Product Documentation

Technical overview

Jul 07, 2016

Citrix HDX RealTime Optimization Pack offers clear, crisp high-definition audio/video calls with Microsoft Skype for Business in an optimized architecture. Users can seamlessly participate in audio-video or audio-only calls to and from other Skype for Business users and other standards-based video desktop and conference room multipoint control unit (MCU) systems. All audio/video processing is offloaded from the Server to the end-user device or terminal, optimizing the quality of the call with minimal impact on server scalability.

Key features

The Citrix HDX RealTime Optimization Pack provides XenApp and XenDesktop customers the following key features: 

  • Optimizes Skype for Business audio and video calling on Windows, Mac, and Linux devices.
  • Compatible with Skype for Business Server 2015, Lync Server 2013, Skype for Business Online, and Lync Online (Office 365).
  • Enables call initiation from the Skype for Business dialpad, dial-in bar, contacts list, Conversation window, and Outlook or other Office application.
  • Supports both point-to-point and multi-party calling.
  • Supports Microsoft's proprietary RT-Audio codec. Also supports industry standards G.771, G.722, G.722.1, and G722.1c for audio calls from 3 kHz to 14 kHz (ultra wideband) and SILK, which delivers higher audio quality across a wide range of network environments, including the public Internet and mobile networks.
  • Supports RT-Video, H.264 Scalable Video Coding (SVC) and H.264 video codecs. Video call rates range from 128kb/s to 2048kb/s. All video is encoded at up to 30fps (depending on the webcam used) and transmitted over RTP or TCP.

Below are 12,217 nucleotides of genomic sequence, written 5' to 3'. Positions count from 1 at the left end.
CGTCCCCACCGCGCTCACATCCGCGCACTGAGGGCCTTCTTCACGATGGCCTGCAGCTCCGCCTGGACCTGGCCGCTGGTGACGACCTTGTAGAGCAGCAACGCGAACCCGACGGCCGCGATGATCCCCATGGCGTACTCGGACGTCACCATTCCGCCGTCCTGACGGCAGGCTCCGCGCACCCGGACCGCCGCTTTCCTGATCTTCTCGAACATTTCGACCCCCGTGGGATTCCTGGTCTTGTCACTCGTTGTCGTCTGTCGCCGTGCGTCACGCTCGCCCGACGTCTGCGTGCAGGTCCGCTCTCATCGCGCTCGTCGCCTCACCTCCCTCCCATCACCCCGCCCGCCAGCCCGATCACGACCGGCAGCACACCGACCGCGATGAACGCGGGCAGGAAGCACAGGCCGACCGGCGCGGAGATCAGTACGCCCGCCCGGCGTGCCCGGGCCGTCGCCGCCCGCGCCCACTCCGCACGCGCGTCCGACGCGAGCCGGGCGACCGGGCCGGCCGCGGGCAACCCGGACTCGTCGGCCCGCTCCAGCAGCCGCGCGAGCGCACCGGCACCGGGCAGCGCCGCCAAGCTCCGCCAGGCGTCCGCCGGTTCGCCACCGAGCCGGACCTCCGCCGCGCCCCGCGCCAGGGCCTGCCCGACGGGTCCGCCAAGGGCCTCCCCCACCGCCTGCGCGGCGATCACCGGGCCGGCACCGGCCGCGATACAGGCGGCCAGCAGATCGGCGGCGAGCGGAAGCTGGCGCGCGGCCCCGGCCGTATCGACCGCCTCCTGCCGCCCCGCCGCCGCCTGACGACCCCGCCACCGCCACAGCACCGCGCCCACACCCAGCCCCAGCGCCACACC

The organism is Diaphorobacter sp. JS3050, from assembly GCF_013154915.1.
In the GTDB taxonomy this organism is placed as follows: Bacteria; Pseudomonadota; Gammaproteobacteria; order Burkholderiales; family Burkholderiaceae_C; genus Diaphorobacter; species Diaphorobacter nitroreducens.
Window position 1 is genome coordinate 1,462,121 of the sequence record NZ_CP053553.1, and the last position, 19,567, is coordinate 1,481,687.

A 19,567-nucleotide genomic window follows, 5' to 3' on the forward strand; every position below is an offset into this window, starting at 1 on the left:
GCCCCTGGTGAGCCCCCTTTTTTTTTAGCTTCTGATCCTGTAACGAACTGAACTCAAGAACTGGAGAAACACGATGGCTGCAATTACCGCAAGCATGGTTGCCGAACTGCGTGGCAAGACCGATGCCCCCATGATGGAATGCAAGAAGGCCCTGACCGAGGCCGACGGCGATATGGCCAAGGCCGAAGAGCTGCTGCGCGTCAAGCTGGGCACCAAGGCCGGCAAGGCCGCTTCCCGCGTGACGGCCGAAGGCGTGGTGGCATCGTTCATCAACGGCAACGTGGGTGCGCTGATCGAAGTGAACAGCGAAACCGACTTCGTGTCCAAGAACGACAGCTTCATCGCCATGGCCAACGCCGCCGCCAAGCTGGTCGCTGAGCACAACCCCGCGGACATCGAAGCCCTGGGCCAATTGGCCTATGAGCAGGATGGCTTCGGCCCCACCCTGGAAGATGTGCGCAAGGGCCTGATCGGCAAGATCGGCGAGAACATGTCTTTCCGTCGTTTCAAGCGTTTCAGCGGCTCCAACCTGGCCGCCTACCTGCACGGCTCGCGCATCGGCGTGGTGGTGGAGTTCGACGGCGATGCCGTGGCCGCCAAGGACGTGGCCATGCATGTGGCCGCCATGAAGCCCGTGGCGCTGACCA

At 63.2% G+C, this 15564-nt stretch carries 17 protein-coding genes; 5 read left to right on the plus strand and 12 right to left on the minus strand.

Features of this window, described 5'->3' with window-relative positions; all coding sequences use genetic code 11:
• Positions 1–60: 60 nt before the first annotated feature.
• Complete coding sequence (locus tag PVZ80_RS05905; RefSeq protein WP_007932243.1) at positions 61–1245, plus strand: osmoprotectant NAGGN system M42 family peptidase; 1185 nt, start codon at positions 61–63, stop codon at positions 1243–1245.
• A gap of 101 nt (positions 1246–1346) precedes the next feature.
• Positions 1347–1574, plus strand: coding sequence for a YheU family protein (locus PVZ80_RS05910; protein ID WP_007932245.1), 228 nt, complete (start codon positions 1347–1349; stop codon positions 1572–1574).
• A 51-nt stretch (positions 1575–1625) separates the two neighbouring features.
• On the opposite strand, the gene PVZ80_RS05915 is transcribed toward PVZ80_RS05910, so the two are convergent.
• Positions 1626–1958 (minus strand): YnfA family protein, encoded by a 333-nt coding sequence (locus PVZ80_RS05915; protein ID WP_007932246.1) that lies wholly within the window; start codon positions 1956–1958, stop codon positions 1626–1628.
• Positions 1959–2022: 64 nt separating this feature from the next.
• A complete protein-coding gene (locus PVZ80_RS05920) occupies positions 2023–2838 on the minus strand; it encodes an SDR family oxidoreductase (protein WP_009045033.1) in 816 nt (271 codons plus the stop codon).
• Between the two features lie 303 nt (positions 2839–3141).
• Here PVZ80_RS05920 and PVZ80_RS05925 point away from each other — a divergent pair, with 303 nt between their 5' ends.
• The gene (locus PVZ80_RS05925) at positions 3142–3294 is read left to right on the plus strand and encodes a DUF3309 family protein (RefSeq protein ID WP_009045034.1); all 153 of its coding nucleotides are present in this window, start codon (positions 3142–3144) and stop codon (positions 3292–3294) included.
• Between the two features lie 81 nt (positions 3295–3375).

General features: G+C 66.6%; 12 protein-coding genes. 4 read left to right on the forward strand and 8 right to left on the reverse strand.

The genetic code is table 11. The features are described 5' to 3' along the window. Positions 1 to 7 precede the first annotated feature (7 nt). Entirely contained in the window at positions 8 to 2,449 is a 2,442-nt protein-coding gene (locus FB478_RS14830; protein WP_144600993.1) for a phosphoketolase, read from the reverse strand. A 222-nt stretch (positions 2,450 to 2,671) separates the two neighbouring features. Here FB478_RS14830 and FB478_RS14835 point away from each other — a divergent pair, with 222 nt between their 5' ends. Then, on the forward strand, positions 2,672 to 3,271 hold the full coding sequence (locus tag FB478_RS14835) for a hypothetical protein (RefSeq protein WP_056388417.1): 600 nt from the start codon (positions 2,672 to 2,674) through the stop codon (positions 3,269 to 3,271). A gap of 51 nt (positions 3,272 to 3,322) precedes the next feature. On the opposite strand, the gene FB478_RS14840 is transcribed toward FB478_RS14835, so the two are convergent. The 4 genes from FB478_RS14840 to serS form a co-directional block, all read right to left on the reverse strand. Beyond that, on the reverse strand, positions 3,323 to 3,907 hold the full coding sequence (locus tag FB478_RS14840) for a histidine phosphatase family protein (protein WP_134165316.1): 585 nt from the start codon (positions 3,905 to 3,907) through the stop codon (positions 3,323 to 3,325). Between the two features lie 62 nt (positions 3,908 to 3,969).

• Includes HD support and the following video resolutions:
    • 4CIF resolution (704 X 576 pixels)
    • VGA resolution (640 X 480 pixels)
    • CIF resolution (352 X 288 pixels)
    • SIF (352 X 240)
    • 360p (640x360)
    • QCIF resolution (176 X 144 pixels) or QSIF (176 X 120)
  • Supports Quality of Service (QoS) by observing the audio and video port ranges configured on the Skype for Business server (see and 
  • Supports Differentiated Services Code Point (DSCP) marking for media packets. For Windows push out QoS policies to the endpoints. For Linux and Mac OS X, there are RealTime Optimization Pack registry settings that must be applied in the user's profile on the server. 
  • Optimizes Quality-of-Experience (QoE) through adaptive jitter buffer, packet loss concealment, call rate adaptation, and other techniques.
  • Provides fallback to server-side media processing (Generic HDX RealTime) if there is no HDX RealTime Media Engine present on the user device.
  • Supports most webcams including built-in webcams on Windows devices.
  • Supports built-in webcams (Facetime cameras) on Mac devices.
  • Improves audio and video quality over lossy connections by enabling forward error correction (FEC).


Citrix recommends that you deliver the Skype for Business client using generic HDX RealTime technologies, Local App Access, or Microsoft Lync 2013 VDI Plug-in if your users need the following features that are not supported by HDX RealTime Optimization Pack. 


Editing the registry incorrectly can cause serious problems that may require you to reinstall your operating system. Citrix cannot guarantee that problems resulting from the incorrect use of Registry Editor can be solved. Use Registry Editor at your own risk. Be sure to back up the registry before you edit it.

  • Lync basic is not supported by the RealTime Connector. Workaround: Use the full version of Skype for Business.
  • The Media Bypass mode of the Skype for Business Mediation Server ( is not supported. Workaround: Disable media bypass to enable public switched telephone network (PSTN) calls through Mediation Server.